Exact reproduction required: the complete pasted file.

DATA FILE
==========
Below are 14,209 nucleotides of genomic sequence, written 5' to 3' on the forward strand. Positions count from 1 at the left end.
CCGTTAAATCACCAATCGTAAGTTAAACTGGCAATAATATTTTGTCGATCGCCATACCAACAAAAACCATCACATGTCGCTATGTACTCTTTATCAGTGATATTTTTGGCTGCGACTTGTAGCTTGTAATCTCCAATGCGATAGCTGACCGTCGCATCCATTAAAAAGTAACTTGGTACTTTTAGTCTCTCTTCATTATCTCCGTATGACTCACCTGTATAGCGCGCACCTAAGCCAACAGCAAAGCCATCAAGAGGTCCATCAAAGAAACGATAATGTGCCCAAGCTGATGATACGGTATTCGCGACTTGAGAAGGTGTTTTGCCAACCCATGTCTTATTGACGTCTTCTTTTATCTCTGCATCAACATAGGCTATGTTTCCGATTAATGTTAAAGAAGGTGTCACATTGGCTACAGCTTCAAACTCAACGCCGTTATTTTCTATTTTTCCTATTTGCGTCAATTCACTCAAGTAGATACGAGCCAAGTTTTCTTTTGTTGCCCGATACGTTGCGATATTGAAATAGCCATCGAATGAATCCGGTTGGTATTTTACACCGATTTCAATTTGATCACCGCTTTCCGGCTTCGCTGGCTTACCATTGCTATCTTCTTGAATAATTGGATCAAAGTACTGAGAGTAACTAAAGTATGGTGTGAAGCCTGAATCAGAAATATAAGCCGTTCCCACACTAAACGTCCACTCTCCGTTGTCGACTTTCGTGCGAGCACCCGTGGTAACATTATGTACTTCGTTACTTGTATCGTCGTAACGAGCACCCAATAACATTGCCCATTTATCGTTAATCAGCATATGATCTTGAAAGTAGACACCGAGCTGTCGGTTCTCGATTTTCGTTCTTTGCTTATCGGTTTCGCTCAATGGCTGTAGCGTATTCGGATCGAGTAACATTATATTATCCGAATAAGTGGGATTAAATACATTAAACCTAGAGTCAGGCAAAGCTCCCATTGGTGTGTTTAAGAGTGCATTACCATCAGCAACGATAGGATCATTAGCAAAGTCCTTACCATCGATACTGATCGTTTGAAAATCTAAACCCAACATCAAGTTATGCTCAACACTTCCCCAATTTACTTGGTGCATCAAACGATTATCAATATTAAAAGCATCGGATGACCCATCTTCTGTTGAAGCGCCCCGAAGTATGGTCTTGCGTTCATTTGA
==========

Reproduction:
Below are 14,209 nucleotides of genomic sequence, written 5' to 3' on the forward strand. Positions count from 1 at the left end.
CCGTTAAATCACCAATCGTAAGTTAAACTGGCAATAATATTTTGTCGATCGCCATACCAACAAAAACCATCACATGTCGCTATGTACTCTTTATCAGTGATATTTTTGGCTGCGACTTGTAGCTTGTAATCTCCAATGCGATAGCTGACCGTCGCATCCATTAAAAAGTAACTTGGTACTTTTAGTCTCTCTTCATTATCTCCGTATGACTCACCTGTATAGCGCGCACCTAAGCCAACAGCAAAGCCATCAAGAGGTCCATCAAAGAAACGATAATGTGCCCAAGCTGATGATACGGTATTCGCGACTTGAGAAGGTGTTTTGCCAACCCATGTCTTATTGACGTCTTCTTTTATCTCTGCATCAACATAGGCTATGTTTCCGATTAATGTTAAAGAAGGTGTCACATTGGCTACAGCTTCAAACTCAACGCCGTTATTTTCTATTTTTCCTATTTGCGTCAATTCACTCAAGTAGATACGAGCCAAGTTTTCTTTTGTTGCCCGATACGTTGCGATATTGAAATAGCCATCGAATGAATCCGGTTGGTATTTTACACCGATTTCAATTTGATCACCGCTTTCCGGCTTCGCTGGCTTACCATTGCTATCTTCTTGAATAATTGGATCAAAGTACTGAGAGTAACTAAAGTATGGTGTGAAGCCTGAATCAGAAATATAAGCCGTTCCCACACTAAACGTCCACTCTCCGTTGTCGACTTTCGTGCGAGCACCCGTGGTAACATTATGTACTTCGTTACTTGTATCGTCGTAACGAGCACCCAATAACATTGCCCATTTATCGTTAATCAGCATATGATCTTGAAAGTAGACACCGAGCTGTCGGTTCTCGATTTTCGTTCTTTGCTTATCGGTTTCGCTCAATGGCTGTAGCGTATTCGGATCGAGTAACATTATATTATCCGAATAAGTGGGATTAAATACATTAAACCTAGAGTCAGGCAAAGCTCCCATTGGTGTGTTTAAGAGTGCATTACCATCAGCAACGATAGGATCATTAGCAAAGTCCTTACCATCGATACTGATCGTTTGAAAATCTAAACCCAACATCAAGTTATGCTCAACACTTCCCCAATTTACTTGGTGCATCAAACGATTATCAATATTAAAAGCATCGGATGACCCATCTTCTGTTGAAGCGCCCCGAAGTATGGTCTTGCGTTCATTTGA